While there can be no doubt that PC home penetration is on the rise in Australia, concerns are growing regarding the increasing gap between the information rich and information poor.
While media sources have been quick to point out that 45 per cent of households with annual incomes over $50,000 are regularly using the Internet, only 14 per cent of households with incomes of les than that amount reported regular Internet use. Similarly, 69 per cent of households with incomes over $50,000 have at least one PC at home, while only 34 per cent of households with incomes less than $50,000 report PC ownership.
The gap becomes even wider when it is considered that over 60 per cent of households earn less than $50,000 a year.
From a social point of view, this is a major concern in terms of Australia's future role in the IT industry internationally. From a reseller point of view, these figures reveal a massive price-sensitive but as yet untapped market.
Although PC sales are growing across the board, the nature of these sales is changing, especially in terms of the home-user market. Retail outlets are on the run from the rapid expansion of Government-supported initiatives and Employee Purchase Schemes (EPS) targeted at low income sectors.
Analyst IDC figures for sales growth in Q2 are predicting a 25 per cent expansion in the Asian market, driven by lower price points and Government-sponsored programs aimed at promoting PC uptake.
IDC has also published a study on its Web site which supports the idea that initiatives such as an EPS can quickly impact upon the uptake of new technology. According to the 2000 IDC/World Times Information Society Index (ISI), Sweden now leads the world in terms of the general uptake of information technology and Internet adoption.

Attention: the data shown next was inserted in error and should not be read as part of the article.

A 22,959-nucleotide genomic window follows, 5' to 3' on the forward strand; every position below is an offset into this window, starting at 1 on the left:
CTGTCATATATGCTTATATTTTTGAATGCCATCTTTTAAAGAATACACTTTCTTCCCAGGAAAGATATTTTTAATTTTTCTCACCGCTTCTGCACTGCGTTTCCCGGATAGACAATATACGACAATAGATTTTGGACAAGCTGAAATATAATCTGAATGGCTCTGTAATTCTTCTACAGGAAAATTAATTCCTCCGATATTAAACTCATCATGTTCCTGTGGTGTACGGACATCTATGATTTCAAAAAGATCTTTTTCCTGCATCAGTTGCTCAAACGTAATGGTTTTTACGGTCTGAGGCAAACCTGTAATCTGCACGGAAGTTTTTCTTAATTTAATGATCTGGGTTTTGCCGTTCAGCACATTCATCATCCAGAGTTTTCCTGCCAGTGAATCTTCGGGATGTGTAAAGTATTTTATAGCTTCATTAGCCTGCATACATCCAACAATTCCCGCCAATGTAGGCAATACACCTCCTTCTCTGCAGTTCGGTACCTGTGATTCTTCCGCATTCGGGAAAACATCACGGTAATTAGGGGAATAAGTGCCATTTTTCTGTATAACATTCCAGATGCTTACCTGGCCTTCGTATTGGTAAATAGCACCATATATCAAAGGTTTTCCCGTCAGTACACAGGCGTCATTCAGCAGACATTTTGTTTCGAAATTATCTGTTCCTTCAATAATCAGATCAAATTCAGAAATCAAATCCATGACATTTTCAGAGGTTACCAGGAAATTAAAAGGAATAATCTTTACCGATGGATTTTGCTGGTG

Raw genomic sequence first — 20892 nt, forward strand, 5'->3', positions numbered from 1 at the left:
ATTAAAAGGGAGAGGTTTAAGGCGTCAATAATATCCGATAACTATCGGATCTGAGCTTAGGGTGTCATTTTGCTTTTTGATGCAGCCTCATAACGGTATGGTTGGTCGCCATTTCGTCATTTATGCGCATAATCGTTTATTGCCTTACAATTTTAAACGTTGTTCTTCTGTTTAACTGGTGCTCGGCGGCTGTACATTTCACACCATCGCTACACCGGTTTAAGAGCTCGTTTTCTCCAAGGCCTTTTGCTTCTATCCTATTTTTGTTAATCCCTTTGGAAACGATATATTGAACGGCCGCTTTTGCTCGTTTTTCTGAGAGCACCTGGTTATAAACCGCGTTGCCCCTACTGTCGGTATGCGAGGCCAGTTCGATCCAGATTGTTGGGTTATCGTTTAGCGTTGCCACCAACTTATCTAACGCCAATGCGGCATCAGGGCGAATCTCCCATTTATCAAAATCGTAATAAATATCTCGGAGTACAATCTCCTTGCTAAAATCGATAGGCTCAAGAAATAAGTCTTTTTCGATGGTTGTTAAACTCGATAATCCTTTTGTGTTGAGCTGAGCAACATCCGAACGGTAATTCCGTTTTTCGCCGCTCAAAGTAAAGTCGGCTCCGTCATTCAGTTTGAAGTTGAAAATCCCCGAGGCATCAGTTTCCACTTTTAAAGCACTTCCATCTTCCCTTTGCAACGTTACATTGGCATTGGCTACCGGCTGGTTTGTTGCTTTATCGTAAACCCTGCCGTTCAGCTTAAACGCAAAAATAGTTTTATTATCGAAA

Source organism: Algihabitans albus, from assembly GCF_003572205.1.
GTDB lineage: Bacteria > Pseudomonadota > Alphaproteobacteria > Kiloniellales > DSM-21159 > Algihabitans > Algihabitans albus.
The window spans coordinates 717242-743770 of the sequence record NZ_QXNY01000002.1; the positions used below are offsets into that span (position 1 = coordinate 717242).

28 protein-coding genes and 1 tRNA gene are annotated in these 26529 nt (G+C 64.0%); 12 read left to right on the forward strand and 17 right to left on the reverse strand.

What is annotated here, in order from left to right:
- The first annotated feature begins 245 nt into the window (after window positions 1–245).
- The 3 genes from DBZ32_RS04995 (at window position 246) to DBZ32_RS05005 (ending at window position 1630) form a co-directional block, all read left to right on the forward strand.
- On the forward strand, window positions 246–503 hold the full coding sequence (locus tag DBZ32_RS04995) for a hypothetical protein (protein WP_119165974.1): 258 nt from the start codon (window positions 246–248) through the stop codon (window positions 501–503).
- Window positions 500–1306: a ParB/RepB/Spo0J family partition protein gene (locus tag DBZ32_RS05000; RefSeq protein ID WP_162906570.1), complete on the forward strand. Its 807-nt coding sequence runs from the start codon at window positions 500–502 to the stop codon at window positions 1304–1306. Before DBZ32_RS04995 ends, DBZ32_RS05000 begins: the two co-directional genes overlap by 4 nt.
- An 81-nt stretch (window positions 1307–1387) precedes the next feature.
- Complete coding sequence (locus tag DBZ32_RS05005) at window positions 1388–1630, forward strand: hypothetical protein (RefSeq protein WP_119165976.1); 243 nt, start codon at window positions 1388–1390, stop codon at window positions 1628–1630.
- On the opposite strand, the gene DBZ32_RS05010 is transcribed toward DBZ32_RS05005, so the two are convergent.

IDC's director of global IT market and strategies research, Matt Toolan, said: "Sweden's movement is proof that even the strongest information society must remain innovative both in terms of developing IT and integrating it into their [culture]." Although EPS programs are on the rise in Australia, they are by no means widely implemented.
IT retail players such as Harvey Norman have reacted strongly to launch of the Virtual Communities program which, after receiving the support of the ACTU and the blessings of the Catholic Church, is offering PC and Internet bundles at a reduced weekly rate.
While retailers are concerned that the Virtual Communities affiliate program allows them an unfair advantage in a competitive marketplace, the company's director of operations, Edward Smith, claims it targets people who were not in the marketplace initially.
"We're not just talking about prohibitive prices; we have made PCs more affordable and the whole process of buying a PC more simple.
"Even if they can afford a PC in one hit, many people are not game to walk into a PC shop because they are not experts and feel that they won't know what to buy, let alone get it home and connect to the Internet," Smith explained.
While Smith was quick to promote the philanthropic nature of the business and the company's aim to make PCs and the Internet accessible to all levels of Australian society, industry observers and sceptics point out that at the end of the day Virtual Communities is a company interested in profit.
However, as the Swedish experience has shown, there is no reason why social IT infrastructure cannot be commercially driven. In fact, resellers and local OEMS may do well to look out for such opportunities in these innovative new channels.